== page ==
The Marriage Plot by Jeffrey Eugenides
Published by Farrar, Straus,and Giroux, an imprint of Macmillan
From the publisher:
It’s the early 1980s—the country is in a deep recession, and life after college is harder than ever. In the cafés on College Hill, the wised-up kids are inhaling Derrida and listening to Talking Heads. But Madeleine Hanna, dutiful English major, is writing her senior thesis on Jane Austen and George Eliot, purveyors of the marriage plot that lies at the heart of the greatest English novels.
As Madeleine tries to understand why “it became laughable to read writers like Cheever and Updike, who wrote about the suburbia Madeleine and most of her friends had grown up in, in favor of reading the Marquis de Sade, who wrote about deflowering virgins in eighteenth-century France,” real life, in the form of two very different guys, intervenes. Leonard Bankhead—charismatic loner, college Darwinist, and lost Portland boy—suddenly turns up in a semiotics seminar, and soon Madeleine finds herself in a highly charged erotic and intellectual relationship with him. At the same time, her old “friend” Mitchell Grammaticus—who’s been reading Christian mysticism and generally acting strange—resurfaces, obsessed with the idea that Madeleine is destined to be his mate.
Madeleine is a fantastically familiar character to book lovers, and the connection becomes particularly poignant as her situation mirrors the marriage plot, that hallmark of her favorite literature. By reviving that form and making an English major the heroine, Eugenides creates in The Marriage Plot a fabulously meta narrative. Meta, though, is not enough to carry a book, and fortunately in The Marriage Plot, it doesn’t have to.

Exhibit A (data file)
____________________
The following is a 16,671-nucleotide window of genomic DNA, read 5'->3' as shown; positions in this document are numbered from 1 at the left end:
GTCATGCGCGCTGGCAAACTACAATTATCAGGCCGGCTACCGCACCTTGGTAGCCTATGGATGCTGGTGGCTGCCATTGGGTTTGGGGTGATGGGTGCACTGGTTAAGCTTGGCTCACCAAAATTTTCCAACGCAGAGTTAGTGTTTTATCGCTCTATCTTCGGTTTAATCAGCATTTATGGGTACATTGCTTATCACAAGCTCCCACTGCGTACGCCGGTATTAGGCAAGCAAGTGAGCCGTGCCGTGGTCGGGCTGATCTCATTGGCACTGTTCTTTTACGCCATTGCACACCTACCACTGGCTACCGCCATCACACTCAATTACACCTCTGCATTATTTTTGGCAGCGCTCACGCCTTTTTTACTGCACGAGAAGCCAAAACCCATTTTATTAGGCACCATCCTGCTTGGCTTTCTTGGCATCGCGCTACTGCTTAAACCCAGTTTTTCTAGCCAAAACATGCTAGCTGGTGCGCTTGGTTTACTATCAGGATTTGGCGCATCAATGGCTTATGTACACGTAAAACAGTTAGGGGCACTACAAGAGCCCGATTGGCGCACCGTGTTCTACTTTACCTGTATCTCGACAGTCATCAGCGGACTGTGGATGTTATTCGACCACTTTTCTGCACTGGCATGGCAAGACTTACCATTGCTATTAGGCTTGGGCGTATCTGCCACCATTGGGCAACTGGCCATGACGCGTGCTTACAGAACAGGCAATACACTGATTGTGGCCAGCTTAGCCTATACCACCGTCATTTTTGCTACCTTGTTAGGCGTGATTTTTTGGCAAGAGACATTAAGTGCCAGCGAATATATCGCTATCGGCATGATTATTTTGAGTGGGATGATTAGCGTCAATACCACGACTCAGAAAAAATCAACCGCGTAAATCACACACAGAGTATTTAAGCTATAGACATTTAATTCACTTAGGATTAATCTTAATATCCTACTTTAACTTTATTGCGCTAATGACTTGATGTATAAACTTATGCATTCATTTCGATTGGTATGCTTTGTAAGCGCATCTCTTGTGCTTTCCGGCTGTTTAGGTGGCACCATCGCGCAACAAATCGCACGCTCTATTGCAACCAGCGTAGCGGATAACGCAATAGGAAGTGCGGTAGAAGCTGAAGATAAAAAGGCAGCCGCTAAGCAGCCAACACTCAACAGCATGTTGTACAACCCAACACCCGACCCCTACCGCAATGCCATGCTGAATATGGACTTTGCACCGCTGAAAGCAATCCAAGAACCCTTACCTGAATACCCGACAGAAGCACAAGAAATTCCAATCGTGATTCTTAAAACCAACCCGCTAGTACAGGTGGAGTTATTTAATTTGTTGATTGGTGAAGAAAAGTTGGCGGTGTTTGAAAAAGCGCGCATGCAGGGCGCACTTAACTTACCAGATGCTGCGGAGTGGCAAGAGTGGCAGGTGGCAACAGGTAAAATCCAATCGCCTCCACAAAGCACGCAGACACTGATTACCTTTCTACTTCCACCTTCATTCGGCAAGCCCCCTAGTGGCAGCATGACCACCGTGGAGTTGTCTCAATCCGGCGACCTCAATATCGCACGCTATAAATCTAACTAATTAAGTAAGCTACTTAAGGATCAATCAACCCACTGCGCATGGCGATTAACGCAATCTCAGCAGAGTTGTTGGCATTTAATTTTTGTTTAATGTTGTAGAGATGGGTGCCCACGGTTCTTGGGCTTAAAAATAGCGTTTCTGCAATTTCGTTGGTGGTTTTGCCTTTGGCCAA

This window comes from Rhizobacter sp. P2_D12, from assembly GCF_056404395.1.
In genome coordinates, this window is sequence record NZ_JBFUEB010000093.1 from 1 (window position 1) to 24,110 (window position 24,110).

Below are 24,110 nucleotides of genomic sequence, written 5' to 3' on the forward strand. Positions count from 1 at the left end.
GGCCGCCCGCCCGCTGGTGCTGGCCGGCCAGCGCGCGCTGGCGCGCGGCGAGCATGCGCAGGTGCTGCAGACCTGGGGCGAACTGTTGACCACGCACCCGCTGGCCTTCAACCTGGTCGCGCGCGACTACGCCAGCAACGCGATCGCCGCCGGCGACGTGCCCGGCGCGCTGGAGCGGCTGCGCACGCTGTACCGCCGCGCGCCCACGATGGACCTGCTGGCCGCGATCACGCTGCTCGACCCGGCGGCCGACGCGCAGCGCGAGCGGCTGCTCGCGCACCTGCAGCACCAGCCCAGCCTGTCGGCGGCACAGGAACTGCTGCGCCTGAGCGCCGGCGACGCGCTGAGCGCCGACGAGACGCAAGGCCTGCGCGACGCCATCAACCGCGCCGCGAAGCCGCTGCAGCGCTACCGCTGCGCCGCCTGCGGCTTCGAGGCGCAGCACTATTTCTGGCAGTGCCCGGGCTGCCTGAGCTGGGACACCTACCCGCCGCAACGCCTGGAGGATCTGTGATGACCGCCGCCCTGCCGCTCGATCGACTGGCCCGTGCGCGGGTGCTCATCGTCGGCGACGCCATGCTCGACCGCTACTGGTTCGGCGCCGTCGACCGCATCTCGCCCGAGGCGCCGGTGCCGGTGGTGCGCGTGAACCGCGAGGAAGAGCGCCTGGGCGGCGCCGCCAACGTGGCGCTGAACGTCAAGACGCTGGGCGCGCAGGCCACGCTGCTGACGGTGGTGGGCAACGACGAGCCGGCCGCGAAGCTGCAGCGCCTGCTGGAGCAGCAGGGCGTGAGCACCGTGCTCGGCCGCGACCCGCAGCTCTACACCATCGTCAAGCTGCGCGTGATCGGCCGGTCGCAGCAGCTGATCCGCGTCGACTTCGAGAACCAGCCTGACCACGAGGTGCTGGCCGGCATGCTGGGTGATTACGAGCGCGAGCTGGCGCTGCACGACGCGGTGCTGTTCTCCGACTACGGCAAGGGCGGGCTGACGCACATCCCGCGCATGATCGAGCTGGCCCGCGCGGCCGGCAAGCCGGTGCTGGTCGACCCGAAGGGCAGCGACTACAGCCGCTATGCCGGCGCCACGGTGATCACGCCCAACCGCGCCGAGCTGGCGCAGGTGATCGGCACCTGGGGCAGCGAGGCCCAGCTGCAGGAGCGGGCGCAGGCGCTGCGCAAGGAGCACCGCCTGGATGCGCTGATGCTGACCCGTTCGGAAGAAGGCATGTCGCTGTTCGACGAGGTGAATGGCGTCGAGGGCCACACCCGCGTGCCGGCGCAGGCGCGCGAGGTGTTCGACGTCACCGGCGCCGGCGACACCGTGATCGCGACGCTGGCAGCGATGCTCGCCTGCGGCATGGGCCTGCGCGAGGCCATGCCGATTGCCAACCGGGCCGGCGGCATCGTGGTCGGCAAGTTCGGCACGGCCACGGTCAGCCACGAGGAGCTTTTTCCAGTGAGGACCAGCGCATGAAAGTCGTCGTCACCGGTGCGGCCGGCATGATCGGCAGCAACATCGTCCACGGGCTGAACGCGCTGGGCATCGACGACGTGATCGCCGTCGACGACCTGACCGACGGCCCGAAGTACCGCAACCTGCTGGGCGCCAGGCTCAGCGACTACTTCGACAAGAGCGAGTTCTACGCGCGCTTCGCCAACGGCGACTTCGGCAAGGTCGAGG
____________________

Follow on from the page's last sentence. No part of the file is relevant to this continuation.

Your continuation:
In many ways, what Eugenides is attempting here is quieter and less ambitious than Middlesex (really, how could it not be less ambitious than a multi-generational epic with a hermaphrodite as the main character?), but no less wonderful. Eugenides brings all three of his main characters to life in a wonderful, flawed way. For much of the book, I found myself greatly preferring Madeleine and Mitchell, as they narrate the majority of the story. Leonard, with his bipolar disorder, is a much tougher character to get a good feel for, but once Eugenides allows him to tell his own story, he becomes just as human and accessible, even in his mania. The writing is constantly engaging, by the second section The Marriage Plot becomes increasingly difficult to put down, as infused as it is with human emotion, and as invested as the reader becomes.
Do not pick up The Marriage Plot unless you are ready to become emotionally involved in the lives of the characters, but do pick it up if you are looking for a fabulous read. It is a very strong, well-written book, sure to appeal to book lovers.
Source: Personal copy.
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